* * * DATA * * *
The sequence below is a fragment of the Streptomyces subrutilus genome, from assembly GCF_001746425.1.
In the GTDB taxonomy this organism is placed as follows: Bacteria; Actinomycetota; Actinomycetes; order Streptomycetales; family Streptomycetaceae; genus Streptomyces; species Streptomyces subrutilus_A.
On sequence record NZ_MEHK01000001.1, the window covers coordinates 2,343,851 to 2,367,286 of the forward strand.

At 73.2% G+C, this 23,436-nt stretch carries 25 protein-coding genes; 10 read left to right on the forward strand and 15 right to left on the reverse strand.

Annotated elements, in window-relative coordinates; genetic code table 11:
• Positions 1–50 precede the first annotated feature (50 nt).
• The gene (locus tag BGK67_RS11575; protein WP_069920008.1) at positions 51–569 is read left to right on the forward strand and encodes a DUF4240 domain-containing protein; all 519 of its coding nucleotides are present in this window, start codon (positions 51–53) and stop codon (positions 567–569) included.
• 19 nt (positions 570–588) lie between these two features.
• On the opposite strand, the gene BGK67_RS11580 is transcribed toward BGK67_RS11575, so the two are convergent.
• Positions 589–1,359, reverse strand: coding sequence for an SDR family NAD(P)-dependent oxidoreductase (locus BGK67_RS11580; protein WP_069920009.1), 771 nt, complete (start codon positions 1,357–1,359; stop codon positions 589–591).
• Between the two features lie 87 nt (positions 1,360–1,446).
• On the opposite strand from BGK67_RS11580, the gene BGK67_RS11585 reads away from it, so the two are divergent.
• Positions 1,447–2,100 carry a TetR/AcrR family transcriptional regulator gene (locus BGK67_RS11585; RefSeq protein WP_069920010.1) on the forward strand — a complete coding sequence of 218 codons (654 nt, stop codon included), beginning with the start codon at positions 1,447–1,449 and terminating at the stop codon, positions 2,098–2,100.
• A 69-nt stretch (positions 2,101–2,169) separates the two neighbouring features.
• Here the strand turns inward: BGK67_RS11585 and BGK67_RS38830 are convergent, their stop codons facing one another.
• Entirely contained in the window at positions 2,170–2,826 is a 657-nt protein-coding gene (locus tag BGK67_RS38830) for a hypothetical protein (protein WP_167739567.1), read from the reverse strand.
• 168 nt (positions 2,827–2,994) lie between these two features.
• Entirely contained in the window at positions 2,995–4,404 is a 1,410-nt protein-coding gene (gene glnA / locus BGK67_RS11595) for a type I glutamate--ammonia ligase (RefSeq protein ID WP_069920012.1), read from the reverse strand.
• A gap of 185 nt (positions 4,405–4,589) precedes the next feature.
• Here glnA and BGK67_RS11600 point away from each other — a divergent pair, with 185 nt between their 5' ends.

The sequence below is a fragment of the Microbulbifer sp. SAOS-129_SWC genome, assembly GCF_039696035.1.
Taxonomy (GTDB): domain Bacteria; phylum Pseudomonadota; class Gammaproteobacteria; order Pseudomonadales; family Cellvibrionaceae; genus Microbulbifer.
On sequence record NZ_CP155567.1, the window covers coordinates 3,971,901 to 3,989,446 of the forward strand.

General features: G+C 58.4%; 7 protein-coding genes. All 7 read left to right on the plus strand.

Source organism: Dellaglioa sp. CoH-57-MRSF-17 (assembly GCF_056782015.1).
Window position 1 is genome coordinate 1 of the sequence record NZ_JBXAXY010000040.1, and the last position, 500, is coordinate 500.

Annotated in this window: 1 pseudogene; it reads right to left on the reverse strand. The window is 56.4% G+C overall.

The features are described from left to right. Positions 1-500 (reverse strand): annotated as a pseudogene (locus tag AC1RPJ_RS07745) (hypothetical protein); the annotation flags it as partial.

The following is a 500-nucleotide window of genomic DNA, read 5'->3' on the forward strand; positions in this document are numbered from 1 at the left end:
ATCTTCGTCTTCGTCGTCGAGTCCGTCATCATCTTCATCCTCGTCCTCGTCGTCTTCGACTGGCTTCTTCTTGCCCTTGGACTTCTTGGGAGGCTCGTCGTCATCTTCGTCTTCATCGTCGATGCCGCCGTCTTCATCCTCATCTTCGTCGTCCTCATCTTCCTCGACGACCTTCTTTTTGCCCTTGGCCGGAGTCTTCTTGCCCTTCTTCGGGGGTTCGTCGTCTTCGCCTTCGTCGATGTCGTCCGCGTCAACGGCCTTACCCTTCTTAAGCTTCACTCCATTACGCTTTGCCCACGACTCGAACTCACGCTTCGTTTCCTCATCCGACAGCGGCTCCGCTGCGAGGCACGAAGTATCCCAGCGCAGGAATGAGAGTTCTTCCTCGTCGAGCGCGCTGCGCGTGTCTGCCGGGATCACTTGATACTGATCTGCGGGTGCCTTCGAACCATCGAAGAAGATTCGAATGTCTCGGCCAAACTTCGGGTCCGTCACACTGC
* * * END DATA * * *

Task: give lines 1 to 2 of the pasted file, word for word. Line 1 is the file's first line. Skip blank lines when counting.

The sequence below is a fragment of the Streptomyces subrutilus genome, from assembly GCF_001746425.1.
In the GTDB taxonomy this organism is placed as follows: Bacteria; Actinomycetota; Actinomycetes; order Streptomycetales; family Streptomycetaceae; genus Streptomyces; species Streptomyces subrutilus_A.